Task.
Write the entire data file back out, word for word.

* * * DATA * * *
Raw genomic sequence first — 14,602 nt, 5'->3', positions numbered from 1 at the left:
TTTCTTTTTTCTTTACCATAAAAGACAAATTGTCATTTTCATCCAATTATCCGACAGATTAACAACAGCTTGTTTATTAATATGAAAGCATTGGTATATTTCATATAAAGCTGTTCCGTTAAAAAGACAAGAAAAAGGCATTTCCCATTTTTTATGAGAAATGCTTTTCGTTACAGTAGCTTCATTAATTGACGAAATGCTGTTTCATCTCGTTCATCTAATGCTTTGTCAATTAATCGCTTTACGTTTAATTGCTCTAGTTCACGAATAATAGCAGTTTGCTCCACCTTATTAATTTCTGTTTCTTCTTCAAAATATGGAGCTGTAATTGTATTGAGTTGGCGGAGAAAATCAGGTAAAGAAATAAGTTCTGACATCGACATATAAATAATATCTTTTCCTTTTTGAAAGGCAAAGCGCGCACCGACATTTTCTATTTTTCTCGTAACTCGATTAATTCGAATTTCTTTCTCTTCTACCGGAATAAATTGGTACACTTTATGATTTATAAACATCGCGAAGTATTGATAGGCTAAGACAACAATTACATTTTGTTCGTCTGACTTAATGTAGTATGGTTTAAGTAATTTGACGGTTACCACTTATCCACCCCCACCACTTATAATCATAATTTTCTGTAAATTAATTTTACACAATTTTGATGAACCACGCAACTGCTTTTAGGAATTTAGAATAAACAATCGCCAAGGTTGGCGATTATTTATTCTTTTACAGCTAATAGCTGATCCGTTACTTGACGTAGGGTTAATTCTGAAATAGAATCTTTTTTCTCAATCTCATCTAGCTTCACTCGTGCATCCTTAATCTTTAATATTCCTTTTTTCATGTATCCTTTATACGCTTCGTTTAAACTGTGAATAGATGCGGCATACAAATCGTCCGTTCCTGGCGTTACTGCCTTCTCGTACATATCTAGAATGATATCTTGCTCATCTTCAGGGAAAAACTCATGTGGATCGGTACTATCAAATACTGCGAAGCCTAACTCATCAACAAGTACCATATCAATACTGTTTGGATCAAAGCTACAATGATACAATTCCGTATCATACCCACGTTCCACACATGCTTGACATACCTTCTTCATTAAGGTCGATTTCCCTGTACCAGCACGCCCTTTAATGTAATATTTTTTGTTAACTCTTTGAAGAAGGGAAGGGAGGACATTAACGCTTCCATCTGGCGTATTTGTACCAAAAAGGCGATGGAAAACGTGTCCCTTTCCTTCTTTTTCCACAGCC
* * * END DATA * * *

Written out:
Raw genomic sequence first — 14,602 nt, 5'->3', positions numbered from 1 at the left:
TTTCTTTTTTCTTTACCATAAAAGACAAATTGTCATTTTCATCCAATTATCCGACAGATTAACAACAGCTTGTTTATTAATATGAAAGCATTGGTATATTTCATATAAAGCTGTTCCGTTAAAAAGACAAGAAAAAGGCATTTCCCATTTTTTATGAGAAATGCTTTTCGTTACAGTAGCTTCATTAATTGACGAAATGCTGTTTCATCTCGTTCATCTAATGCTTTGTCAATTAATCGCTTTACGTTTAATTGCTCTAGTTCACGAATAATAGCAGTTTGCTCCACCTTATTAATTTCTGTTTCTTCTTCAAAATATGGAGCTGTAATTGTATTGAGTTGGCGGAGAAAATCAGGTAAAGAAATAAGTTCTGACATCGACATATAAATAATATCTTTTCCTTTTTGAAAGGCAAAGCGCGCACCGACATTTTCTATTTTTCTCGTAACTCGATTAATTCGAATTTCTTTCTCTTCTACCGGAATAAATTGGTACACTTTATGATTTATAAACATCGCGAAGTATTGATAGGCTAAGACAACAATTACATTTTGTTCGTCTGACTTAATGTAGTATGGTTTAAGTAATTTGACGGTTACCACTTATCCACCCCCACCACTTATAATCATAATTTTCTGTAAATTAATTTTACACAATTTTGATGAACCACGCAACTGCTTTTAGGAATTTAGAATAAACAATCGCCAAGGTTGGCGATTATTTATTCTTTTACAGCTAATAGCTGATCCGTTACTTGACGTAGGGTTAATTCTGAAATAGAATCTTTTTTCTCAATCTCATCTAGCTTCACTCGTGCATCCTTAATCTTTAATATTCCTTTTTTCATGTATCCTTTATACGCTTCGTTTAAACTGTGAATAGATGCGGCATACAAATCGTCCGTTCCTGGCGTTACTGCCTTCTCGTACATATCTAGAATGATATCTTGCTCATCTTCAGGGAAAAACTCATGTGGATCGGTACTATCAAATACTGCGAAGCCTAACTCATCAACAAGTACCATATCAATACTGTTTGGATCAAAGCTACAATGATACAATTCCGTATCATACCCACGTTCCACACATGCTTGACATACCTTCTTCATTAAGGTCGATTTCCCTGTACCAGCACGCCCTTTAATGTAATATTTTTTGTTAACTCTTTGAAGAAGGGAAGGGAGGACATTAACGCTTCCATCTGGCGTATTTGTACCAAAAAGGCGATGGAAAACGTGTCCCTTTCCTTCTTTTTCCACAGCC